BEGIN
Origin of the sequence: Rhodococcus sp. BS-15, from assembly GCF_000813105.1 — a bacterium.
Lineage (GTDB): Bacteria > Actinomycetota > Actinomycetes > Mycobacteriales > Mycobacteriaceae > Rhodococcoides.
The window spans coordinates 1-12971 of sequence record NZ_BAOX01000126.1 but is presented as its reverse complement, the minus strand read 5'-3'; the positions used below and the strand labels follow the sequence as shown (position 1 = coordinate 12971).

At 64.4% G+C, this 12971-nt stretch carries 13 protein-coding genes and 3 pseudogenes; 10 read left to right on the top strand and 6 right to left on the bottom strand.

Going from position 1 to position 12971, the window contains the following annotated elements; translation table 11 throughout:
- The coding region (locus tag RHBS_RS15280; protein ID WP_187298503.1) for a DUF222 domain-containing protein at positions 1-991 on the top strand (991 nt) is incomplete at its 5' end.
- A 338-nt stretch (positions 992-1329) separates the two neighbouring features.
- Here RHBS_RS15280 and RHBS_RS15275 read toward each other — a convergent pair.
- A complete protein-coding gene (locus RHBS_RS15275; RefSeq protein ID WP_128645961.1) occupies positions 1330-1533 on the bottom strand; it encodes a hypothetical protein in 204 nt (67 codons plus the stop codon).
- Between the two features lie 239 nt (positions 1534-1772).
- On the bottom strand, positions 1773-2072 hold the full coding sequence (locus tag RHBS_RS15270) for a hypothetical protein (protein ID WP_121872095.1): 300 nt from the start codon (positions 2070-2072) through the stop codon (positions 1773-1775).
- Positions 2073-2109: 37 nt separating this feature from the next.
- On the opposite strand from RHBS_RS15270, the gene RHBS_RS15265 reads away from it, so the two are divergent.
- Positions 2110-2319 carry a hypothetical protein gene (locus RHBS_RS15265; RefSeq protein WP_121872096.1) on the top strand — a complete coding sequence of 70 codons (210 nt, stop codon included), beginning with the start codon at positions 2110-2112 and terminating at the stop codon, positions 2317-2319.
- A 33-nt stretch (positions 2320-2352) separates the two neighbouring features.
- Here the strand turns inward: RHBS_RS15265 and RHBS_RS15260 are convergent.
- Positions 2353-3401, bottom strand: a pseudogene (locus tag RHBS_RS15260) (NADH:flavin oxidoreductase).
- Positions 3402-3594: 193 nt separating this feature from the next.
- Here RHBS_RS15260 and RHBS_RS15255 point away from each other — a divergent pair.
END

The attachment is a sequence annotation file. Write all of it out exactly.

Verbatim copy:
Origin of the sequence: Rhodococcus sp. BS-15, from assembly GCF_000813105.1 — a bacterium.
Lineage (GTDB): Bacteria > Actinomycetota > Actinomycetes > Mycobacteriales > Mycobacteriaceae > Rhodococcoides.
The window spans coordinates 1-12971 of sequence record NZ_BAOX01000126.1 but is presented as its reverse complement, the minus strand read 5'-3'; the positions used below and the strand labels follow the sequence as shown (position 1 = coordinate 12971).

At 64.4% G+C, this 12971-nt stretch carries 13 protein-coding genes and 3 pseudogenes; 10 read left to right on the top strand and 6 right to left on the bottom strand.

Going from position 1 to position 12971, the window contains the following annotated elements; translation table 11 throughout:
- The coding region (locus tag RHBS_RS15280; protein ID WP_187298503.1) for a DUF222 domain-containing protein at positions 1-991 on the top strand (991 nt) is incomplete at its 5' end.
- A 338-nt stretch (positions 992-1329) separates the two neighbouring features.
- Here RHBS_RS15280 and RHBS_RS15275 read toward each other — a convergent pair.
- A complete protein-coding gene (locus RHBS_RS15275; RefSeq protein ID WP_128645961.1) occupies positions 1330-1533 on the bottom strand; it encodes a hypothetical protein in 204 nt (67 codons plus the stop codon).
- Between the two features lie 239 nt (positions 1534-1772).
- On the bottom strand, positions 1773-2072 hold the full coding sequence (locus tag RHBS_RS15270) for a hypothetical protein (protein ID WP_121872095.1): 300 nt from the start codon (positions 2070-2072) through the stop codon (positions 1773-1775).
- Positions 2073-2109: 37 nt separating this feature from the next.
- On the opposite strand from RHBS_RS15270, the gene RHBS_RS15265 reads away from it, so the two are divergent.
- Positions 2110-2319 carry a hypothetical protein gene (locus RHBS_RS15265; RefSeq protein WP_121872096.1) on the top strand — a complete coding sequence of 70 codons (210 nt, stop codon included), beginning with the start codon at positions 2110-2112 and terminating at the stop codon, positions 2317-2319.
- A 33-nt stretch (positions 2320-2352) separates the two neighbouring features.
- Here the strand turns inward: RHBS_RS15265 and RHBS_RS15260 are convergent.
- Positions 2353-3401, bottom strand: a pseudogene (locus tag RHBS_RS15260) (NADH:flavin oxidoreductase).
- Positions 3402-3594: 193 nt separating this feature from the next.
- Here RHBS_RS15260 and RHBS_RS15255 point away from each other — a divergent pair.